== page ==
Mary Gannon, class of 2017

Mary Gannon, class of 2017

Mary Gannon works as the Wildlife Outreach Coordinator for the Rhode Island Division of Fish and Wildlife (RI DFW). Mary earned her B.S. in Wildlife & Conservation Biology from the University of Rhode Island in 2015, followed by a Master of Arts in Teaching from Brown in 2017. She is very happy to use both of her degrees every single day, communicating about local wildlife conservation with Rhode Islanders of all ages through interactive programs, publications, and social media. Mary was born and raised in Rhode Island, and is so grateful to have found meaningful work at home.

In this interview, Mary Gannon, Brown University class of 2017, discusses the impact of the COVID-19 global pandemic on her work as the Wildlife Outreach Coordinator for the Rhode Island Division of Fish and Wildlife and on local wildlife and conservation efforts.

Gannon begins by recalling her initial thoughts on the pandemic and the impact of its emergence in Rhode Island on her educational programming. She explains having to cancel numerous elementary class field trips as well as adult programming. She also compares the way these educational visits usually happen to how they had to be transformed into online formats.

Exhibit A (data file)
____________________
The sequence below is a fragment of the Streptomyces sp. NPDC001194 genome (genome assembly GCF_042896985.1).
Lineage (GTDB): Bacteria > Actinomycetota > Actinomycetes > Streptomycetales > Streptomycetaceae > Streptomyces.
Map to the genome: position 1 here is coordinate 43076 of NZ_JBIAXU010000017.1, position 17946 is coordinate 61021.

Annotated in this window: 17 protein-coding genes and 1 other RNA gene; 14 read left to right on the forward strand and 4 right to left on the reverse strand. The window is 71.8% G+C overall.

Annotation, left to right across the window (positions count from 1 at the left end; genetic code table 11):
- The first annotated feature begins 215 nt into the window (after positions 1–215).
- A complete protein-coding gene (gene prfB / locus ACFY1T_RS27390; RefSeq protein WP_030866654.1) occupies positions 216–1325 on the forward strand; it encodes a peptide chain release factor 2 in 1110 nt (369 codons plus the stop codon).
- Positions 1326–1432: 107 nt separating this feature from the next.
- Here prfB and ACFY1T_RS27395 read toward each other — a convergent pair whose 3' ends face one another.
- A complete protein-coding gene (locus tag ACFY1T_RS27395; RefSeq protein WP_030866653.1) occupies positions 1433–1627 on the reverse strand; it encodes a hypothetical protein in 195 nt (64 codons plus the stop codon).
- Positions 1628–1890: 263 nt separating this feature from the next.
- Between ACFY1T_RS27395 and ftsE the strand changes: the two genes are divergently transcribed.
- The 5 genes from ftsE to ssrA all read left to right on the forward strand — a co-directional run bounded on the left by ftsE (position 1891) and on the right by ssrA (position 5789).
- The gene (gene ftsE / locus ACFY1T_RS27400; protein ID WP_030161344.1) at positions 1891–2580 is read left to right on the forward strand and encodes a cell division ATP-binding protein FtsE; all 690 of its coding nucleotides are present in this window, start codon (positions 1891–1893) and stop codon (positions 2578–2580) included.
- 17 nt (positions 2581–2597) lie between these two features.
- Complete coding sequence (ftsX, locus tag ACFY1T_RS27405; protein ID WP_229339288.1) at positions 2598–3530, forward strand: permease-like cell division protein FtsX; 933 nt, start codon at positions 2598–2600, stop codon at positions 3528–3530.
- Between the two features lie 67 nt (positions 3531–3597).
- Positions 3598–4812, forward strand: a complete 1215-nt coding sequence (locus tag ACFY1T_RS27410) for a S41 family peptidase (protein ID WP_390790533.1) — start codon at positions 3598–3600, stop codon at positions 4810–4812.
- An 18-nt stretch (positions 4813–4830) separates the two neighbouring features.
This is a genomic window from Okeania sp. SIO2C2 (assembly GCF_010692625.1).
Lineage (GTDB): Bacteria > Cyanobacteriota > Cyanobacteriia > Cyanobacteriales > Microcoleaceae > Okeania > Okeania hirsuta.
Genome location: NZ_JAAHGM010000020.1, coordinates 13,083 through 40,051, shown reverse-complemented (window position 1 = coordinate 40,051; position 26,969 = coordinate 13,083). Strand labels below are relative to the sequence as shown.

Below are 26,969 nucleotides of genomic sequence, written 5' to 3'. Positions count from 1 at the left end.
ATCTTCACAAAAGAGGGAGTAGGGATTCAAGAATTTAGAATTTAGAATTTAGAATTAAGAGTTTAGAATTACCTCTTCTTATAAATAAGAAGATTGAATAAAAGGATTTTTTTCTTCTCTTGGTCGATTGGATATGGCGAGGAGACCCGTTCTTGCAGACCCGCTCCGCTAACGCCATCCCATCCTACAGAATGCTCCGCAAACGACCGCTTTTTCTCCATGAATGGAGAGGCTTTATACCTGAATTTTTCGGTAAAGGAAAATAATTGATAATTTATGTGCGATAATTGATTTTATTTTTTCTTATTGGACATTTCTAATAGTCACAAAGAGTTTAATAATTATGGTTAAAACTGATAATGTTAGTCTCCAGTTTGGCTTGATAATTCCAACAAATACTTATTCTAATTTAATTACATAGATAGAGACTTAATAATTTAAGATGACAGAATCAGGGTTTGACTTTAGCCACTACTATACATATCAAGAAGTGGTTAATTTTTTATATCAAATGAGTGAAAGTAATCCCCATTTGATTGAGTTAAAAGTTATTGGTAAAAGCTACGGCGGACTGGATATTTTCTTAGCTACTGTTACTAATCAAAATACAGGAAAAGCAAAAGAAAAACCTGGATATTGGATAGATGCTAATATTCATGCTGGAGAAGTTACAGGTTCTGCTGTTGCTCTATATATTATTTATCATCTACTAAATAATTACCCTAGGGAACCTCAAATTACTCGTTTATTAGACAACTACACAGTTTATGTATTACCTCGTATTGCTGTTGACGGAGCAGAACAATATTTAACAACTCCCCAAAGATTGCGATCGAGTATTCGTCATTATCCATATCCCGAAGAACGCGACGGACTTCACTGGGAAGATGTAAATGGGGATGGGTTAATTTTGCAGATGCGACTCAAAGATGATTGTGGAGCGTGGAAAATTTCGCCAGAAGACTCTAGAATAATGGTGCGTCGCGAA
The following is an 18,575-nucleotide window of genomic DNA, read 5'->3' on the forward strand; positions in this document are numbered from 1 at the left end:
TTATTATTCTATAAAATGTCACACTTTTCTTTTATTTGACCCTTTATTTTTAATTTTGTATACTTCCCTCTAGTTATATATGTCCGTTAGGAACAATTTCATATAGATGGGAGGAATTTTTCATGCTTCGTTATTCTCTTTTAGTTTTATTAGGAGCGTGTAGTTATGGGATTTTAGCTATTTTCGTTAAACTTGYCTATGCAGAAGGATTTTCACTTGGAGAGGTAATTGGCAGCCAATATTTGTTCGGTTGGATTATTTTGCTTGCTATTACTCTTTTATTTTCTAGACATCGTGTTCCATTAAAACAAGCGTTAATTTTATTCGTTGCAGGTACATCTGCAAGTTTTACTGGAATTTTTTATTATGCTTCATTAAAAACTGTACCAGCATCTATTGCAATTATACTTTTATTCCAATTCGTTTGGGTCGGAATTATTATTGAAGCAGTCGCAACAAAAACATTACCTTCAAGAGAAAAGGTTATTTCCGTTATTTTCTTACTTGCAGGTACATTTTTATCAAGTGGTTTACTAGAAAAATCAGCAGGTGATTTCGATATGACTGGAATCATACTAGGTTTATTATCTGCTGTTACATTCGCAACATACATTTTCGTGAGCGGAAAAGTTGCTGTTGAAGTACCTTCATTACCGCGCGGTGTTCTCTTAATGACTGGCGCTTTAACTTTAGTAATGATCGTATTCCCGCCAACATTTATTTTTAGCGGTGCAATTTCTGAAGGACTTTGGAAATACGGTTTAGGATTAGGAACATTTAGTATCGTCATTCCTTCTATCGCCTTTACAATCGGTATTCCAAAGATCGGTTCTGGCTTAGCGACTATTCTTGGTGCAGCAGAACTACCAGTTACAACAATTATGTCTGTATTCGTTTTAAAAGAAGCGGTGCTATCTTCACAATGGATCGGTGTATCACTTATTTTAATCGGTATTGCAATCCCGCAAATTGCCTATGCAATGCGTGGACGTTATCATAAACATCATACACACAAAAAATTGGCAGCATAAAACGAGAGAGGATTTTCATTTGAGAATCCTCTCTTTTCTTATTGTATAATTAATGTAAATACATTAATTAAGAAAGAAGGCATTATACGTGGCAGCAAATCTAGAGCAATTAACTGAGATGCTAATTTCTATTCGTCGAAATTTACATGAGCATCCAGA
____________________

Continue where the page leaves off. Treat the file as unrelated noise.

Gannon goes on to explain how wildlife has changed during the pandemic, including how it is appearing more conspicuously as more humans stay inside. She also comments on how calls to the Division have shifted away from complaints about “nuisance” wildlife to people remarking on the new species they’re noticing in their communities. She notes that studies regarding wildlife interactions with humans may return skewed data given the fact that fewer people are commuting. Gannon adds that some of the Division’s projects have been halted because of uncertainty around virus transmission and whether certain species can carry or contract COVID-19, including projects to track or rehabilitate big brown bats.  

As she winds down her interview, Gannon details the ways that people can safely spend time in state parks, management parks, and Audubon refuges. She emphasizes safety measures, such as when it is required for visitors to wear fluorescent orange, and “leave no trace” environment ethics. She wants listeners to know that the Division of Fish and Wildlife cares deeply about wildlife conservation and hopes that in 50 years threatened and endangered species populations will be rejuvenated for all to enjoy. 

Recorded on May 6, 2020


Interviewed by Amanda Knox, Pembroke Center Assistant Archivist